Reports about a disc-less Xbox have been floating around for a few weeks now, but it was never exactly clear how that would work. Would gamers be expected to set up monthly subscriptions for Xbox Live Gold, Game Pass, and xCloud, will it all be one service?
According to Thurrott's Brad Sams, the answer lies somewhere in the middle. The console will reportedly launch with Xbox Live Gold and Game Pass bundles, with the ability to pay for them at front. That will be a relief for those who don't like monthly payment models or simply want to buy it as a gift.
“Imagine you go on Microsoft.com, select the disc-less console, then pick two years of Xbox Live Gold and Game Pass, pay the fee, and when the console arrives, it's all set up with the service ready to go,” explained Sams. “This functionality should arrive next year and also be part of the Scarlett business model as well.”
This is a business model the company has experimented with somewhat with Xbox All Access. The monthly financing program lets consumers pay for an Xbox One S or X with Gold and Game Pass for one monthly fee.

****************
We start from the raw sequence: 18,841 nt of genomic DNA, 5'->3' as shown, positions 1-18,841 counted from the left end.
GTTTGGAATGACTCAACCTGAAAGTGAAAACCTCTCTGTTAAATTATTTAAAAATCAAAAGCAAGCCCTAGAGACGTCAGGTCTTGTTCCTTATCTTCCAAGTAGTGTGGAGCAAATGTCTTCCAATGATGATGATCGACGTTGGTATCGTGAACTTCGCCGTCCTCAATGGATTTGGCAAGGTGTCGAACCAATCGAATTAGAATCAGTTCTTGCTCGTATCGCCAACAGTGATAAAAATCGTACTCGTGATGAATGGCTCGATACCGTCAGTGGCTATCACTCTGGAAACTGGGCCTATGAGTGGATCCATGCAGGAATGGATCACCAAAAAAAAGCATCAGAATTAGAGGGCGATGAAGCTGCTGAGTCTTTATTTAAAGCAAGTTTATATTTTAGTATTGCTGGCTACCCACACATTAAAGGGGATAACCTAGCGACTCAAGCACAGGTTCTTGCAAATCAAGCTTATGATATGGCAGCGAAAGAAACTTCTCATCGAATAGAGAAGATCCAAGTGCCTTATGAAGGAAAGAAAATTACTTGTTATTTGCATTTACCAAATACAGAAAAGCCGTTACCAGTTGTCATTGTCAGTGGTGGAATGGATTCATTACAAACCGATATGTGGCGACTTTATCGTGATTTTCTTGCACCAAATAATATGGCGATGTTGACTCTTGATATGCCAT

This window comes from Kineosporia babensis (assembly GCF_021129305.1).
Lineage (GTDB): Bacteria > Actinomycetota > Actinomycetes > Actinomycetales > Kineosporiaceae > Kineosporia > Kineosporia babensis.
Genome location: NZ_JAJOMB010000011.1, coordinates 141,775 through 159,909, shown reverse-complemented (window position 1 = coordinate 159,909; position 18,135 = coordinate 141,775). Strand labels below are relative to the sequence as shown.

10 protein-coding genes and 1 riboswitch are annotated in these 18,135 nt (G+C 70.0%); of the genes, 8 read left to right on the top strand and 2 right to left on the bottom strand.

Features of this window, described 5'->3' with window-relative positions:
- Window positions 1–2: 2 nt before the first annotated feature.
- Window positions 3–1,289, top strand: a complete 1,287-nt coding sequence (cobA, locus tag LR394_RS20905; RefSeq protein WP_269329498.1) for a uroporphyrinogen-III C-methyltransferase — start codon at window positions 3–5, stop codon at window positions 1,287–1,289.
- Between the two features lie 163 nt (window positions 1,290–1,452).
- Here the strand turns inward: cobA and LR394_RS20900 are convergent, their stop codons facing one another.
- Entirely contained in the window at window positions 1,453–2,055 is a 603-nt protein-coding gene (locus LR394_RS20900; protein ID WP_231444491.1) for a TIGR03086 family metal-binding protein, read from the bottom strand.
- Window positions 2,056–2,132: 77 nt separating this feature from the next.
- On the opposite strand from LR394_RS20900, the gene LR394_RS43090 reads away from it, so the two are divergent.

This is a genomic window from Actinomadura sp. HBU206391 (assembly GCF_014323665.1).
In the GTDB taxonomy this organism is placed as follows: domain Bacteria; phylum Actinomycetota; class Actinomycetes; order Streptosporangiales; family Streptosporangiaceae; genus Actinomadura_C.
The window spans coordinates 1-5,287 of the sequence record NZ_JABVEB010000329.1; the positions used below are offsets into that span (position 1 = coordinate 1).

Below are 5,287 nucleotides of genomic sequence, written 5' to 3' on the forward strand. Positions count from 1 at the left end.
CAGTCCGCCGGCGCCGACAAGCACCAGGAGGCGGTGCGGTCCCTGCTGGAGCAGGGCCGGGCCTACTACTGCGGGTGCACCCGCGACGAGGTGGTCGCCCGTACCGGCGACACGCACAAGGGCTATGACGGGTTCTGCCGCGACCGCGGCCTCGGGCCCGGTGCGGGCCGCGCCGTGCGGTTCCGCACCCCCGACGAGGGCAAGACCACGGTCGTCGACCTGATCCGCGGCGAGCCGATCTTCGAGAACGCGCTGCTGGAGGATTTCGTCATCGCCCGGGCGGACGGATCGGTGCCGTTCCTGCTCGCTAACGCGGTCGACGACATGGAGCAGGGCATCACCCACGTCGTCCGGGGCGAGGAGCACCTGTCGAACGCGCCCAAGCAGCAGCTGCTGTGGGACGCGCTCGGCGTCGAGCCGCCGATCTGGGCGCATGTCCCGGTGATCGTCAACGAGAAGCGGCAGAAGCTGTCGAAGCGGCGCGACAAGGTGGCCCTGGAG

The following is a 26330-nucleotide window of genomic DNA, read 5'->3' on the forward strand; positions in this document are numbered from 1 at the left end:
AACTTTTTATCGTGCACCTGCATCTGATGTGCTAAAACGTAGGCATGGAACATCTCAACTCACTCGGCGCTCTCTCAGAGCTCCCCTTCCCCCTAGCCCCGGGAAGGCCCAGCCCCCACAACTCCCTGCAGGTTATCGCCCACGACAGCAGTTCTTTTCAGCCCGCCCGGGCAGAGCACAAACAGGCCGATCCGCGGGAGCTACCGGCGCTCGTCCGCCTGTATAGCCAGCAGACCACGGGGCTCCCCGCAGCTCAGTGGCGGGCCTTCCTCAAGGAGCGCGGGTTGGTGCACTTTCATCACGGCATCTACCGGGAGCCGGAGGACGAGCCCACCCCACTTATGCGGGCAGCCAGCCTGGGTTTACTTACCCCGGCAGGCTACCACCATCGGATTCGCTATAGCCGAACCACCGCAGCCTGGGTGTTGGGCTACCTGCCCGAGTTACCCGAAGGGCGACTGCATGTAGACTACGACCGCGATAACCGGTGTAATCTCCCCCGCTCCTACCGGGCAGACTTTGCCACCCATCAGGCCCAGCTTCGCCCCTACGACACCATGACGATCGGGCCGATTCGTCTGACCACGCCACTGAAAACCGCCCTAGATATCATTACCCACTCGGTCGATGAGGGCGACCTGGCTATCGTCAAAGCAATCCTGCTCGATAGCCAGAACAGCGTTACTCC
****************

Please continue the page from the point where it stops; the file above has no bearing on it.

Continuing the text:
A Digital Future Isn't All Good
However, the shift of focus from physical to digital download and game streaming holds concerns for some. Currently, reports say Microsoft is planning to offer both devices with a disc drive, and without. In the future, though, that may not be the case.
As the focus shifts, publishers are becoming increasingly lazy with their physical options. It's becoming more common for titles to come with only a portion of the game on the disk or simply a download code. In the case of Fallout 76, a 50 GB day-one patch was required. It holds that they'll eventually forgo it completely.
For those with fast internet, that presents little problem. In the US, rural areas are also making progress thanks to schemes like Microsoft Airband. However, developing countries are unlikely to see such fast progress.
2011 estimates put suggest only 13.5% of the African population has internet access, despite making up 15% of the world's population. India has the third largest internet population in the world, yet is lagging behind in broadband coverage. Overall, around 51% of the world's population has internet access.
There have been huge efforts to change this, but progress is likely to be slow. Will Microsoft be willing to produce console's with discs for another ten years? It's unclear. For now, though, its model appears to offer the best of both worlds while pushing for an innovative future.